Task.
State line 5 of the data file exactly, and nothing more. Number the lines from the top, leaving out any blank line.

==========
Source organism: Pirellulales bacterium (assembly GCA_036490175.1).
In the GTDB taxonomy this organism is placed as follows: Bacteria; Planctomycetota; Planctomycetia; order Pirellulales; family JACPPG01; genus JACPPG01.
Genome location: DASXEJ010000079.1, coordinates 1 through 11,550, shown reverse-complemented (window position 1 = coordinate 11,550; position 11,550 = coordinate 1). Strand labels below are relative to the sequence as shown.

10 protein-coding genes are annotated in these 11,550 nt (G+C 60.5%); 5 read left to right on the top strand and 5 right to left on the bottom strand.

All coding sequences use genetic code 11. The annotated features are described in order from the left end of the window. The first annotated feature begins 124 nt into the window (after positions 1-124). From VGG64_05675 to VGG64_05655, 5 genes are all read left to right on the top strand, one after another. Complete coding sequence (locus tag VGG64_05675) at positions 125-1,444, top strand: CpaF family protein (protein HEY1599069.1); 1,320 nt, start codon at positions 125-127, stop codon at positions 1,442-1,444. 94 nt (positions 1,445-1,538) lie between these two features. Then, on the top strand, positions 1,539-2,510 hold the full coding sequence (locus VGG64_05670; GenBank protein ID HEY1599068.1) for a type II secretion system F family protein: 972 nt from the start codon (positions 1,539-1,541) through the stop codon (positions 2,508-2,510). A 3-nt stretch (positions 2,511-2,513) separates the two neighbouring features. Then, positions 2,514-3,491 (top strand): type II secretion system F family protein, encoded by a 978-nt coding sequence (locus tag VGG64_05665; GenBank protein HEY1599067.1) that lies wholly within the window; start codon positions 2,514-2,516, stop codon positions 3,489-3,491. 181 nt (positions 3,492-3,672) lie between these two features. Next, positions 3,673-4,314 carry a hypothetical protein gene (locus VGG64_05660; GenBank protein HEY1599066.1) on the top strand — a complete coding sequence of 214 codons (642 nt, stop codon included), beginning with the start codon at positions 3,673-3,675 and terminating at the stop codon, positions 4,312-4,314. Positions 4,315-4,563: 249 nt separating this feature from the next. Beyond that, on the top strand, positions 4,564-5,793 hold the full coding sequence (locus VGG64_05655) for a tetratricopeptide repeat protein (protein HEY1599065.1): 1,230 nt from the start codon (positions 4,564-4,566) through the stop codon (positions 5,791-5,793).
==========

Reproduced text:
All coding sequences use genetic code 11. The annotated features are described in order from the left end of the window. The first annotated feature begins 124 nt into the window (after positions 1-124). From VGG64_05675 to VGG64_05655, 5 genes are all read left to right on the top strand, one after another. Complete coding sequence (locus tag VGG64_05675) at positions 125-1,444, top strand: CpaF family protein (protein HEY1599069.1); 1,320 nt, start codon at positions 125-127, stop codon at positions 1,442-1,444. 94 nt (positions 1,445-1,538) lie between these two features. Then, on the top strand, positions 1,539-2,510 hold the full coding sequence (locus VGG64_05670; GenBank protein ID HEY1599068.1) for a type II secretion system F family protein: 972 nt from the start codon (positions 1,539-1,541) through the stop codon (positions 2,508-2,510). A 3-nt stretch (positions 2,511-2,513) separates the two neighbouring features. Then, positions 2,514-3,491 (top strand): type II secretion system F family protein, encoded by a 978-nt coding sequence (locus tag VGG64_05665; GenBank protein HEY1599067.1) that lies wholly within the window; start codon positions 2,514-2,516, stop codon positions 3,489-3,491. 181 nt (positions 3,492-3,672) lie between these two features. Next, positions 3,673-4,314 carry a hypothetical protein gene (locus VGG64_05660; GenBank protein HEY1599066.1) on the top strand — a complete coding sequence of 214 codons (642 nt, stop codon included), beginning with the start codon at positions 3,673-3,675 and terminating at the stop codon, positions 4,312-4,314. Positions 4,315-4,563: 249 nt separating this feature from the next. Beyond that, on the top strand, positions 4,564-5,793 hold the full coding sequence (locus VGG64_05655) for a tetratricopeptide repeat protein (protein HEY1599065.1): 1,230 nt from the start codon (positions 4,564-4,566) through the stop codon (positions 5,791-5,793).